‘An instant links was born’. Michael Wolveridge
Following their subtropical manufactured links at Twin Waters came Hope Island on the Gold Coast and the opportunity for Peter Thomson and Michael Wolveridge to repeat the dose, this time for a prominent Japanese client with an enormous budget. The client, Mr. Isutani, had purchased a dairy farm near Sanctuary Cove, which was flat and devoid of natural feature and located over marine clays. As Wolveridge explains he ‘naturally wanted the best course in Australia and though we indicated the land was poor, he replied the budget was good and suggested we do a links course like Twin Waters. We jumped at the chance to do another ‘manufactured links’’.
Hope Island was an enormous project with the entire 50-hectare site raised at least two metres to protect the course from flooding. When a good clay deposit was found alongside the 18th fairway, some 1.2 million cubic metres was mined to build the links, leaving an enormous lake more than 20 metres deep. The clay was then overlaid with sand dredged from the nearby Coomera River. The arduous task of laying these foundations was vital to the concepts eventual success with the designers then able to build fairways with hard, running undulation without the fear of sodden grasses. They were also able to shape the landscape with an unlimited imagination, and to encourage a natural links appearance on a very unnatural site.
The result is quite pleasing, a traditional looking course in a sub-tropical setting with enough good holes to keep most players entertained. An abundance of water may disturb staunch aficionados but the thick tussocks of rough, penal pot bunkering, large moderate greens and carefully crafted humps and hollows throughout the wide fairways help to create that British feel. The traditional style works well on the opening holes where there are few interruptions from a bustling outside world. An integrated residential resort built around parts of the back nine, whilst unobtrusive, can be slightly distracting.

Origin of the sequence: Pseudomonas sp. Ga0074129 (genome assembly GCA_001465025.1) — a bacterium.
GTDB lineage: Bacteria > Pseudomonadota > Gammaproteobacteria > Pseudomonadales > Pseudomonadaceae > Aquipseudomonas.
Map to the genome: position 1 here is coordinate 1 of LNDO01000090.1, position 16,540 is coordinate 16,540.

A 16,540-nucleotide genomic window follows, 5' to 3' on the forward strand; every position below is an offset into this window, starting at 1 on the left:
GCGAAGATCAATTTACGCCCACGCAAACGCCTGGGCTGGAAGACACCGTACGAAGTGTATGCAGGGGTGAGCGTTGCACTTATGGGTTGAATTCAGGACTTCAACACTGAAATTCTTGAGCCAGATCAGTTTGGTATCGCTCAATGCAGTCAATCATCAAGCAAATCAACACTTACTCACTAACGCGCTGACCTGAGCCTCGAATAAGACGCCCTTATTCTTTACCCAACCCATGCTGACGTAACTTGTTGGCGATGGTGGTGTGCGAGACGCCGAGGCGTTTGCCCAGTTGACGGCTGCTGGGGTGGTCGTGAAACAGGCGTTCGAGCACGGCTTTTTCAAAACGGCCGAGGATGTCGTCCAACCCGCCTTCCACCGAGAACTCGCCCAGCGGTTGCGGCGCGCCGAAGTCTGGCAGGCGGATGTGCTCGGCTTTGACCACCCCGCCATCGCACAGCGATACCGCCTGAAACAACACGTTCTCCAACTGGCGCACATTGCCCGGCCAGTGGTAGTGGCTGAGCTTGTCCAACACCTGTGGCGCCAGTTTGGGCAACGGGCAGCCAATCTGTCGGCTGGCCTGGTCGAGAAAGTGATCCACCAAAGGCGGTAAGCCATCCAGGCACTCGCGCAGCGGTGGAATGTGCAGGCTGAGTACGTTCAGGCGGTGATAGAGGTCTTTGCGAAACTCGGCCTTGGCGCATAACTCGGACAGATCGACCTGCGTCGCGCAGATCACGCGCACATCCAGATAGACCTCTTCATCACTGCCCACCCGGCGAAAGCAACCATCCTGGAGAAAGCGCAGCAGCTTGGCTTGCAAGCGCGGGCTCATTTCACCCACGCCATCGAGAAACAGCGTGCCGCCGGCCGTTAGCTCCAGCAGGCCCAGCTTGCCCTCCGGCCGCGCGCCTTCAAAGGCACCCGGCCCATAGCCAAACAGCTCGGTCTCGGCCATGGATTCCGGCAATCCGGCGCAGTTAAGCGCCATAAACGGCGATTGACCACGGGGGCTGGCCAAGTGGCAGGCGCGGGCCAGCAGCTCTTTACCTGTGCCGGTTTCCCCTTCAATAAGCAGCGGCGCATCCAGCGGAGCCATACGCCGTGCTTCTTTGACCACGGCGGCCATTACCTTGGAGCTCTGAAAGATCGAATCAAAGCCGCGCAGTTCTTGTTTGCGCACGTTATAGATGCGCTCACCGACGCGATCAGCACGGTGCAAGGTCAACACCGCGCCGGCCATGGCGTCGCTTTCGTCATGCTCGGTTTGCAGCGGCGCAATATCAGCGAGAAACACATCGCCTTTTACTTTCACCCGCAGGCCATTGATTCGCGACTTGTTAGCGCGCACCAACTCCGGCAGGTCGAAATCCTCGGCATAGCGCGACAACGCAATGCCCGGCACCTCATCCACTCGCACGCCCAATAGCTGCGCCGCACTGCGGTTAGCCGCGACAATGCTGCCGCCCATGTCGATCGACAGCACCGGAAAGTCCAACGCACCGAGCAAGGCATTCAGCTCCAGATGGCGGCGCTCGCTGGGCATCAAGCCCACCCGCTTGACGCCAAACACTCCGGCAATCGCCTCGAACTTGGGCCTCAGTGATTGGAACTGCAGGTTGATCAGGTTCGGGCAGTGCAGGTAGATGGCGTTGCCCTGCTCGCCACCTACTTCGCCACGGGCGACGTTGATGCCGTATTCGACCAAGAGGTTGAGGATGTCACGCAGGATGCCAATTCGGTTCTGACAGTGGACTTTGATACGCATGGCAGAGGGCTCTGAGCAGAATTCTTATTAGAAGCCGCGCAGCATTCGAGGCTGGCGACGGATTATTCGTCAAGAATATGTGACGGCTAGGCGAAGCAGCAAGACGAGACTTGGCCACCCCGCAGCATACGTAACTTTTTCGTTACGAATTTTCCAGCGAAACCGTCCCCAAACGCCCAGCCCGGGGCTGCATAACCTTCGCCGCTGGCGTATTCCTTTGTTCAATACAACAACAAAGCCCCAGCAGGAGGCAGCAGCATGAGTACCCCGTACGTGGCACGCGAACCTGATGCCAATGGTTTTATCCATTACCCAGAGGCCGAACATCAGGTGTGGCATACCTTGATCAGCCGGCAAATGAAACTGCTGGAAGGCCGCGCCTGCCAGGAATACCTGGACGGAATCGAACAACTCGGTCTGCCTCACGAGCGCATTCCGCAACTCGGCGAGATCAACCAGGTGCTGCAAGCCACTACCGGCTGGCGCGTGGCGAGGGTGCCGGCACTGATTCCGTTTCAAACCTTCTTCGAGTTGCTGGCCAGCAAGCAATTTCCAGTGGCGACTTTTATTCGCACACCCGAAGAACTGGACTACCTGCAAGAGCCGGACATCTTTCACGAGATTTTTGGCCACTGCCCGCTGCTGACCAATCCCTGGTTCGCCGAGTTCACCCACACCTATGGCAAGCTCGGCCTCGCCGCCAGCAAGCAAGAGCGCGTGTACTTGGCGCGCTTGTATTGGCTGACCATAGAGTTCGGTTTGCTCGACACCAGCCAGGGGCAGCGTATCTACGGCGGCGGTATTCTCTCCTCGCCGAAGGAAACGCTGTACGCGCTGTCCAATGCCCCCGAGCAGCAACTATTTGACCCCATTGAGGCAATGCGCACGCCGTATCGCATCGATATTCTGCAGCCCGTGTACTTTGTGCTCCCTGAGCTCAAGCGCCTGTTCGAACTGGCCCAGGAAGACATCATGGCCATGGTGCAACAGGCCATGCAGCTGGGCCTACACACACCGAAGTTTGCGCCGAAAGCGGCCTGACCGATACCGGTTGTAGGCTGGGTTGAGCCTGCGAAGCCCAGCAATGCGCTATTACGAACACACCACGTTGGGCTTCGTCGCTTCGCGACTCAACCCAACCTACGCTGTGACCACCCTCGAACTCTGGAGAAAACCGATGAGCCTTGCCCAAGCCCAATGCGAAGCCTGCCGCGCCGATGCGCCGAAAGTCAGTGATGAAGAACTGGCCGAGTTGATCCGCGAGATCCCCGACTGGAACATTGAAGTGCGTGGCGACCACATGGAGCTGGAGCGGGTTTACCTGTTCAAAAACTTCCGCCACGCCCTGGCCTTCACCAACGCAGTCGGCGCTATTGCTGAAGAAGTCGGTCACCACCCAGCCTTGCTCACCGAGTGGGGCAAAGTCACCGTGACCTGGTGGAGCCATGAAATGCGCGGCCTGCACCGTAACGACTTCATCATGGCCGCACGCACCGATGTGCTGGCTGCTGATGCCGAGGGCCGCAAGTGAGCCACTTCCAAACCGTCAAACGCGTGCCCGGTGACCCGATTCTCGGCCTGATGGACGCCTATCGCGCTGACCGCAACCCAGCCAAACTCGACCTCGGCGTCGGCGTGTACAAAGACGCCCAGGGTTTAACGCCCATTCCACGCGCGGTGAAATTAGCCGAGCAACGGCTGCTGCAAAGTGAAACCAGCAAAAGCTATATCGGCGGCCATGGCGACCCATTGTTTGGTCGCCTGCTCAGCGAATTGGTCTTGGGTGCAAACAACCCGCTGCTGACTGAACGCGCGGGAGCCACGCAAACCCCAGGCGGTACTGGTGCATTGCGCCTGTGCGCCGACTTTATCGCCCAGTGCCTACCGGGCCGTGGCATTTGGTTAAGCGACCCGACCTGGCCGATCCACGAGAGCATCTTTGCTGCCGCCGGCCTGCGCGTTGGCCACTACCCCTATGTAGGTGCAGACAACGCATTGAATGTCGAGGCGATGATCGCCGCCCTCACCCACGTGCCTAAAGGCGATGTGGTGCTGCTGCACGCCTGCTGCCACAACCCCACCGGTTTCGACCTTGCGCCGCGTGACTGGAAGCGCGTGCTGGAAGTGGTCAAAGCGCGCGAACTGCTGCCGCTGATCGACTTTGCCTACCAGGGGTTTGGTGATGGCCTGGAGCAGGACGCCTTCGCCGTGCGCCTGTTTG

Among the highlights are the par five’s, each tackling the wind from a different angle. The first two are especially memorable with the 2nd bending around a lake but otherwise an authentic links hole with wonderfully positioned pot bunkers and a raised green of immense proportions. The 8th is another fine five where the mighty can get home in two but along the way must avoid a series of devilishly tough bunkers that were inspired by the Principal’s Nose at St. Andrews.
On the back nine, the huge hazard down the left side of the long 18th dominates the finish to the round although keeping dry is not your only concern with more than eleven pot bunkers waiting to catch anything too ambitious. Other decent holes include the wetlands hole at 13 and the bump and run par four 15th. The long water carry par three 17th, which takes you from St. Andrews to Sawgrass, is a throw back to the sort of resort golf you’ll find elsewhere on the Gold Coast.
Hope Island is living proof of the fickleness of public perception having ridden a roller coaster of critical acclaim and analysis since opening back in 1993. Initially hailed as the nation’s greatest resort course, the industry seemed to turn cold when the resort struggled to cope with maintenance issues born out of its humid environment. A change of ownership in 2000 brought a renewed resolve to restore the standard of course conditioning, with particular focus on the greens. All eighteen were re-surfaced with a more robust 328 Bermuda grass and the new fast and true surfaces are again among the best on the Coast.
Despite a number of subsequent projects on much better land, the 'Links' at Hope Island remains one of the best courses in the Thomson, Wolveridge and Perrett portfolio. It still doesn't really make sense to build a links style course in such a hot and humid location, but for a break from the standard resort fare available elsewhere on the Gold Coast this is a good option.
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